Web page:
IaaS vs. SaaS vs. PaaS: What’s the difference in healthcare?

Before diving into the difference between Infrastructure-as-a-Service (IaaS), Software-as-a-Service (SaaS) and Platform-as-a-Service (PaaS), let’s start with a definition of the cloud. The cloud stores data across remote servers, allowing software and services to run on the Internet instead of on just one device. The cloud allows data to be hosted, stored, managed and processed in an online network of different servers in order to be accessible on the Internet.

IaaS is the infrastructure for cloud-based technology like Amazon AWS and Microsoft Azure. Unlike SaaS and PaaS, IaaS puts more responsibility on the user, who must manage applications, data, runtime, middleware and operating systems. This gives users more control over their infrastructure and allows them to scale and purchase resources as they need them instead of buying outright, meaning cost varies with consumption. IaaS and PaaS are not mutually exclusive. Users can install platforms and therefore build applications on top of IaaS infrastructure. IaaS would be a good fit for health organizations that want to build things from scratch over their infrastructure without making a big investment up front, giving them flexibility to purchase as their needs grow. However, this also requires much more technical staff such as platform engineers, DevOps engineers, data engineers, security engineers and application engineers.

SaaS allows users to run applications from remote locations delivered via the Internet, eliminating the need to install and run applications on individual devices. SaaS applications are typically available on a subscription basis, and include solutions like accounting (Netsuite), CRM (Salesforce) and file sharing (Dropbox). In addition to the benefit of removing the need to install applications on individual infrastructure, all technical problems, storage of data and maintenance of the network are handled by the vendor.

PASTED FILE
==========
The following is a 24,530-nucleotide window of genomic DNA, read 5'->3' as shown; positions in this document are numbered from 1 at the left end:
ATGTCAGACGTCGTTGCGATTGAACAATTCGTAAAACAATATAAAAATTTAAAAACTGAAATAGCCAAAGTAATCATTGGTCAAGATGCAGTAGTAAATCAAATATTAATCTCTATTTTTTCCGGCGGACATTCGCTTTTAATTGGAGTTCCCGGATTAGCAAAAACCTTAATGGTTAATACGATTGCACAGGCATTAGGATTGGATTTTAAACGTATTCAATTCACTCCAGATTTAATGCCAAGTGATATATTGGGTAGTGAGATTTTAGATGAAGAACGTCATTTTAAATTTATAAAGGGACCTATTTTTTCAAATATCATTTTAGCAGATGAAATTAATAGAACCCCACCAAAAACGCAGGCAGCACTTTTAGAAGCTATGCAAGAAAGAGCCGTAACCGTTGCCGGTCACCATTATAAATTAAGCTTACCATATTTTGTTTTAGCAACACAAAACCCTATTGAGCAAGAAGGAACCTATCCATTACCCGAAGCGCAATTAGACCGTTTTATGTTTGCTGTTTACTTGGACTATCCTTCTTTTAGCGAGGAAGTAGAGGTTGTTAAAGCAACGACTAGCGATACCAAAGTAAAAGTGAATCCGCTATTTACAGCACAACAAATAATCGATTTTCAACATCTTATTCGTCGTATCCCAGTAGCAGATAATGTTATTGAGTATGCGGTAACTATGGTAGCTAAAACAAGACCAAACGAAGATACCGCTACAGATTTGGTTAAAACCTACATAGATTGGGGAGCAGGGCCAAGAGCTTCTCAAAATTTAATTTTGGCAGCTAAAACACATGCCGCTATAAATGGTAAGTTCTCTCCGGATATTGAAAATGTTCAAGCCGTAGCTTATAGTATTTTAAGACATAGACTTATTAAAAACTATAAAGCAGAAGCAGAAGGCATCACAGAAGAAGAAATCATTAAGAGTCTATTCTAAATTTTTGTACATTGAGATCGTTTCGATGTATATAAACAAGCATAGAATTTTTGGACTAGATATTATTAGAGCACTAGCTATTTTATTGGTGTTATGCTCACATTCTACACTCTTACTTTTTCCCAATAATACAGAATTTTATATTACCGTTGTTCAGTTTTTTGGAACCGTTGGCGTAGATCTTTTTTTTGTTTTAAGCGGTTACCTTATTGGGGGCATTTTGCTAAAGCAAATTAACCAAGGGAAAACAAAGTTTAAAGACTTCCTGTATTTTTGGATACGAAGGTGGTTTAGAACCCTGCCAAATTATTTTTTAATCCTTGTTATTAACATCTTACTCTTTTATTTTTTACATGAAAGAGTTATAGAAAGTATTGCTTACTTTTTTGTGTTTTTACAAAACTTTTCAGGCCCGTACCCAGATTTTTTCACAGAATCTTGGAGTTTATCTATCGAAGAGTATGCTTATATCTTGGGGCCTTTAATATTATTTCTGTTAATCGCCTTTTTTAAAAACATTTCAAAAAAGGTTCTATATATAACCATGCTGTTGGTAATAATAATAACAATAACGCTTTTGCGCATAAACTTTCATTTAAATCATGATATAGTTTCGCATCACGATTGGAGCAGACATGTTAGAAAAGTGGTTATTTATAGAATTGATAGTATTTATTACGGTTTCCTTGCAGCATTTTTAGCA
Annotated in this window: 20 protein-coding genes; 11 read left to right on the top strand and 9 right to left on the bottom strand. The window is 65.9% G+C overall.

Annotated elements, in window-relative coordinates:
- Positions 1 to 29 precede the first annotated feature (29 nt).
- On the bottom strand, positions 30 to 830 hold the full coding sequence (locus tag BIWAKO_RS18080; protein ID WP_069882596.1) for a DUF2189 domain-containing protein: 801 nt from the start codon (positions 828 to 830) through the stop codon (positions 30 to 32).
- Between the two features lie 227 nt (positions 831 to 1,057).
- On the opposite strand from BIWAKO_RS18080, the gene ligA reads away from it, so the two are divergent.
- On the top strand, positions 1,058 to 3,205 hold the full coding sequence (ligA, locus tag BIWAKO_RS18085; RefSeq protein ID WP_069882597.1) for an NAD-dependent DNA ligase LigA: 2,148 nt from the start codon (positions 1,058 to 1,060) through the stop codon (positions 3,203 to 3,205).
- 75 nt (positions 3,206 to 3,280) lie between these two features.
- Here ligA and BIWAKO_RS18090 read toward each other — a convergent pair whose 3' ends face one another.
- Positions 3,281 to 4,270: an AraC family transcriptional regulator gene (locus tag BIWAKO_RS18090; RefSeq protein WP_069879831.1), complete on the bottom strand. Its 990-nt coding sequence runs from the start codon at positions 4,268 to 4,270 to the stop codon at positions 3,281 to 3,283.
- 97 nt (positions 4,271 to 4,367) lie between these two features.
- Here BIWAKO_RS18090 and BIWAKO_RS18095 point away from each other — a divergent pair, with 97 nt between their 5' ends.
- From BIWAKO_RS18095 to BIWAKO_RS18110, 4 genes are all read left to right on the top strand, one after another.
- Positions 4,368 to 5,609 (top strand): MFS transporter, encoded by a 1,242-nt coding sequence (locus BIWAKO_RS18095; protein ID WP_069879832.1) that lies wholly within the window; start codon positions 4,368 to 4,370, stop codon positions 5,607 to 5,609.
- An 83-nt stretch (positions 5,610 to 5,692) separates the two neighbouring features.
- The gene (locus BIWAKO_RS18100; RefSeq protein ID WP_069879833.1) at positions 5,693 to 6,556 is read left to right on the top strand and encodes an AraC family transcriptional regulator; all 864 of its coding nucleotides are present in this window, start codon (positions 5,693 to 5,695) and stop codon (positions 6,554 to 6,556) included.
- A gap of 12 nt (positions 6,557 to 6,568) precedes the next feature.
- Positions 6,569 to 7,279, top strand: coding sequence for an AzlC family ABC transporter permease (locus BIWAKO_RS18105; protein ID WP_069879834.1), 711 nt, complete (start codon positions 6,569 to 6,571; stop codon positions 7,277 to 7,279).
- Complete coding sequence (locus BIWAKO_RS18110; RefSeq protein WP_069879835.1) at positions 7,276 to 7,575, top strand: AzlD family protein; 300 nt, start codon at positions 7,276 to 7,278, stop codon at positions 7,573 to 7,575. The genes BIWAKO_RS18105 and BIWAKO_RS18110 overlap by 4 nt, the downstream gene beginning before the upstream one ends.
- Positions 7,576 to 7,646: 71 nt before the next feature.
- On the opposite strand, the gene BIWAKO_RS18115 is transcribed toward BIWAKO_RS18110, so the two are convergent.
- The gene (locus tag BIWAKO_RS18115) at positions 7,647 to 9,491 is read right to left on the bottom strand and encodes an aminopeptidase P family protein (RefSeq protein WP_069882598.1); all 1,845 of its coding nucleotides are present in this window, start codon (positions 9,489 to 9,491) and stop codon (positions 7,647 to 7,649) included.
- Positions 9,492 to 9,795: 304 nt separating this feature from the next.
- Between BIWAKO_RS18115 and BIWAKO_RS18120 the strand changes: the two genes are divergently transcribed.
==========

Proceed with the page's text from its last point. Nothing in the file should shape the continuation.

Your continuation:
PaaS is a cloud computing model in which a third-party provider delivers hardware and software tools like Force.com or Pivotal Cloud Foundry — usually those needed for application development to users over the Internet. A PaaS provider hosts the hardware and software on its own infrastructure. As a result, PaaS frees users from the pain of having to install in-house hardware and software to develop or run a new application.

Platform solutions provide a set of cloud-based components that allow developers to create reusable applications fast and execute them at scale. The resulting insights can be delivered to enterprise-wide endpoints or to external entities via APIs, etc. Platforms have the ability to create a network of multi-organizational data, which is critical for the healthcare industry in improving quality and reducing cost, getting paid faster and digitizing cumbersome processes between payers and providers. When individual health organizations can benefit from the network effects of a healthcare platform, the power of their data is increased by multitudes. Apervita is the first platform build for healthcare.

Contact us to learn more about how Apervita’s PaaS solution is helping leading healthcare organizations improve their business and save millions of dollars.

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